Spiffing y'all up, one typo at a time
Hope you had a lovely Easter/Passover/spring weekend. We spent ours in Hope, Arkansas. That’s where my mama was born and raised. It also happens to be the home of the world’s largest watermelon and the birthplace of one William Jefferson Clinton. But, for my girls and me, it’s simply where we get to visit with aunts and uncles and cousins and other kinfolk, play dominoes and card games (Spoons is a particular favorite), and eat homemade goodies until we’re stuffed. We had the prerequisite large-family-gathering fish fry, complete with outdoor propane cooker. In case you’ve never seen one of those:
I hear some of y’all out there think Southern accents are all alike. I’m here to tell you they really aren’t. You’ve probably heard the distinctive drawl of Georgia (pronounce “online” as “own-line” and you’ll see what I mean) and the Texas twang (so magnificently displayed by Matthew McConaughey). Did you know that my name, when said by a native Arkansan, often sounds like “Brain-dy”? Nahth Caruhlahnuh = “North Carolina” for anyone not from there. And then there’s that Louisiana sound. That mix of French Canada and the Deep South is unlike anything else in the world.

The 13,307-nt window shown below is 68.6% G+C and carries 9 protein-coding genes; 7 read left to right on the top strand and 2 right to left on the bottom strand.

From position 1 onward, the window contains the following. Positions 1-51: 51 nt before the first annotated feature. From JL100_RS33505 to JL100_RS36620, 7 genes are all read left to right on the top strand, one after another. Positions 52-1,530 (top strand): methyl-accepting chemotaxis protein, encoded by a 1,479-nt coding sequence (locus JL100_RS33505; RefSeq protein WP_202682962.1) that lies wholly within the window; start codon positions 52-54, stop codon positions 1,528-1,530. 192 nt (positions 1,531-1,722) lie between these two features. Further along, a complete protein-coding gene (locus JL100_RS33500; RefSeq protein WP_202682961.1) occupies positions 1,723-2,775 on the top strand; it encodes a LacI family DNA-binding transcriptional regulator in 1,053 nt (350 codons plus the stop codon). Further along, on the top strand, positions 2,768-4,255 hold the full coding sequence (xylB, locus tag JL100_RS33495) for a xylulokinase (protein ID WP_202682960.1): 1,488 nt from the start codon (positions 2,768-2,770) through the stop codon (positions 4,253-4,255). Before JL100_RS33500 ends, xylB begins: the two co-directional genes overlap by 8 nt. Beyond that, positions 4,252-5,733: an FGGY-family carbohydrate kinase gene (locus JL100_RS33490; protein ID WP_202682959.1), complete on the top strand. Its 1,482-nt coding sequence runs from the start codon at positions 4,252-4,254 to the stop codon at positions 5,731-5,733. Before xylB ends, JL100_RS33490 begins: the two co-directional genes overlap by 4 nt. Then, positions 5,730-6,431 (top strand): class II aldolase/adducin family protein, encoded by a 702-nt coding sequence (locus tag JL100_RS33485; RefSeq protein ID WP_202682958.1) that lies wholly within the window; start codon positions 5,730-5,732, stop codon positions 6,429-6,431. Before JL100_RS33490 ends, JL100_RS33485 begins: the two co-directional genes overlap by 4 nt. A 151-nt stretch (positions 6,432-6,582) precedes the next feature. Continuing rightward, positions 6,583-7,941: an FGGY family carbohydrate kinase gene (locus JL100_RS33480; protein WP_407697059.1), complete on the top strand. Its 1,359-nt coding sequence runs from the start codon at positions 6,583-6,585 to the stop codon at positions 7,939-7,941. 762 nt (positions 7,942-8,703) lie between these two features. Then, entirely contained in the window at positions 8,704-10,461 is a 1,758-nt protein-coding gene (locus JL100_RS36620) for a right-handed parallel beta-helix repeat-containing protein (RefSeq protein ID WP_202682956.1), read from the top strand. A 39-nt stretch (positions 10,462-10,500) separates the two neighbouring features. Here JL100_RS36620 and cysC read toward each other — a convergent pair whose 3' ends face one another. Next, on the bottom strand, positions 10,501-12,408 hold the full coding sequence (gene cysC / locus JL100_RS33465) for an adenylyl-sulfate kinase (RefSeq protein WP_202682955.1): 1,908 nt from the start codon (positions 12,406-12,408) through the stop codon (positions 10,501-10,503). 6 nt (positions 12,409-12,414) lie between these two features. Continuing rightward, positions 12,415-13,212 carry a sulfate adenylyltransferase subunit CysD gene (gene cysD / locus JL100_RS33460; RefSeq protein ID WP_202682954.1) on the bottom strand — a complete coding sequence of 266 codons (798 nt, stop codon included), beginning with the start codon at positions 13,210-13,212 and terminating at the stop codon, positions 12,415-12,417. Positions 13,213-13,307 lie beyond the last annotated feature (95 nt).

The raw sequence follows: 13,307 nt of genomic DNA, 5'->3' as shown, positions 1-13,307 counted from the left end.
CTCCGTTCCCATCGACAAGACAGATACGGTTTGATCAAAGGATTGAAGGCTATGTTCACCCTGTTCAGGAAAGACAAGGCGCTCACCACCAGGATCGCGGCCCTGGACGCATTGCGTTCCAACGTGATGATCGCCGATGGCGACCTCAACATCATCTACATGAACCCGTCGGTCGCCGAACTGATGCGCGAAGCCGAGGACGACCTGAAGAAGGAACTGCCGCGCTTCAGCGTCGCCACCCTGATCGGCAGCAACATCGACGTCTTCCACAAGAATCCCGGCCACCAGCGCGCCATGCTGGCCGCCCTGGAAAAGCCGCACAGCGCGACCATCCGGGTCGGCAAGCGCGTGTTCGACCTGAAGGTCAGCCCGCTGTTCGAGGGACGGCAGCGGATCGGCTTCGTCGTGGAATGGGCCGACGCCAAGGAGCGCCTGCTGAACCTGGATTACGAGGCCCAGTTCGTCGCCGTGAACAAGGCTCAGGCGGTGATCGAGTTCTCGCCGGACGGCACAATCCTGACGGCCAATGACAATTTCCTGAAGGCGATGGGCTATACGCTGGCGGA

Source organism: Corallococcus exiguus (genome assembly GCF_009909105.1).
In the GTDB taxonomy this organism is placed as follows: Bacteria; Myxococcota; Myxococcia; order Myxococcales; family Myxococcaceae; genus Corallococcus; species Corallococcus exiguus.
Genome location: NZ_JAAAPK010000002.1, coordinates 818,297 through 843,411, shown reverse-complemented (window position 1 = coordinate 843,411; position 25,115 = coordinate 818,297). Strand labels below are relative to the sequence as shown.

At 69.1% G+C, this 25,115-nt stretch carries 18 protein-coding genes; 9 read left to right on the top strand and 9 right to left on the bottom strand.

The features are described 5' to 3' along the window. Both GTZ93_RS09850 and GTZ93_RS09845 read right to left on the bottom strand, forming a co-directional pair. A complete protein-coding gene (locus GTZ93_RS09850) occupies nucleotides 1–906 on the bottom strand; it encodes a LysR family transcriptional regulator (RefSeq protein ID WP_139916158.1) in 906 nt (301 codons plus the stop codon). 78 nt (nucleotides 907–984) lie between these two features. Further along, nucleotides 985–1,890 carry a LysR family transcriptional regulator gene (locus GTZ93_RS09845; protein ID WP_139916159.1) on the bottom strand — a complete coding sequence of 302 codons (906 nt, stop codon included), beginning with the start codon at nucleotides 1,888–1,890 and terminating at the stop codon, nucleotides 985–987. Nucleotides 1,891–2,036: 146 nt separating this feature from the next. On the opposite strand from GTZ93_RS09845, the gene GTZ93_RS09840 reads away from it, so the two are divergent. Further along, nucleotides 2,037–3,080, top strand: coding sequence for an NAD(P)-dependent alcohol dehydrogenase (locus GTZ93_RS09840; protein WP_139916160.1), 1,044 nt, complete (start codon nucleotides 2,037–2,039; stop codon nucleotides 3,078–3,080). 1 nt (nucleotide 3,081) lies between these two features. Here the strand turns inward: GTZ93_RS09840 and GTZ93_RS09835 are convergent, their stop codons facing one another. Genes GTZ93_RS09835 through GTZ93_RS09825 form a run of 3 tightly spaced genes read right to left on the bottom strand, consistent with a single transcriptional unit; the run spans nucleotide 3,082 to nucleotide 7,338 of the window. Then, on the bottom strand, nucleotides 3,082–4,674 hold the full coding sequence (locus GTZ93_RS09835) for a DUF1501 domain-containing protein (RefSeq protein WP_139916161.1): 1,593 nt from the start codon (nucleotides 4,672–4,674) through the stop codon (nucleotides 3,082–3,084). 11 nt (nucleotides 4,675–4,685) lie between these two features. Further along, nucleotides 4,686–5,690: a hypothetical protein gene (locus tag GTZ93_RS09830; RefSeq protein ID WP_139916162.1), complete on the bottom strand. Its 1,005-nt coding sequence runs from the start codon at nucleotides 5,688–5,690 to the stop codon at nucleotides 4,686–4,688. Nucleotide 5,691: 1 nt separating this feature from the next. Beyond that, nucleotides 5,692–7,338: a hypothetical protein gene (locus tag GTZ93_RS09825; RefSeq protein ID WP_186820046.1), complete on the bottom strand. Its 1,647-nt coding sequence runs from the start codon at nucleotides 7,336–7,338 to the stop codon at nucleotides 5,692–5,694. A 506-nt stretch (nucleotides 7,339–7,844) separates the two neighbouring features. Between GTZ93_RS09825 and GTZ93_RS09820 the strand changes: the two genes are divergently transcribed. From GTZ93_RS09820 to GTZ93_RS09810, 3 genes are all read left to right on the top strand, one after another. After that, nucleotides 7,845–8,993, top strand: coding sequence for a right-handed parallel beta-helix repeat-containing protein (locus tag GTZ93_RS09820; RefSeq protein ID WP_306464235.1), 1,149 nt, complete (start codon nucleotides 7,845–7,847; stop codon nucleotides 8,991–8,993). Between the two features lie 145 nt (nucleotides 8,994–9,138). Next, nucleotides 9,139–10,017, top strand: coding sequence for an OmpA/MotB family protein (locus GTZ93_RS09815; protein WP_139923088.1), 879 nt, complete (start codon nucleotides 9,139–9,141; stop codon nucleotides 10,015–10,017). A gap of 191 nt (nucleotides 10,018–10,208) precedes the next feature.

Yes, I’m making generalizations. But if you listen closely to my Southern brethren, you can hear the differences. Just as a Chicagoan doesn’t sound like a New Yorker who doesn’t sound like a Bostonian, all drawls and twangs are not created equal.
My girls and I have slight Texas accents—my Yankee and Canadian friends would disagree with the “slight” part. We’re city folk, and that usually gives you a different sound from folks from the sticks. This weekend in Hope, one of my cousin’s daughters’ boyfriends said to my younger daughter, “You sound like you’re from up north someplace.” To which my (very bright) 10-year-old responded, “Dude, we live farther south than you do.”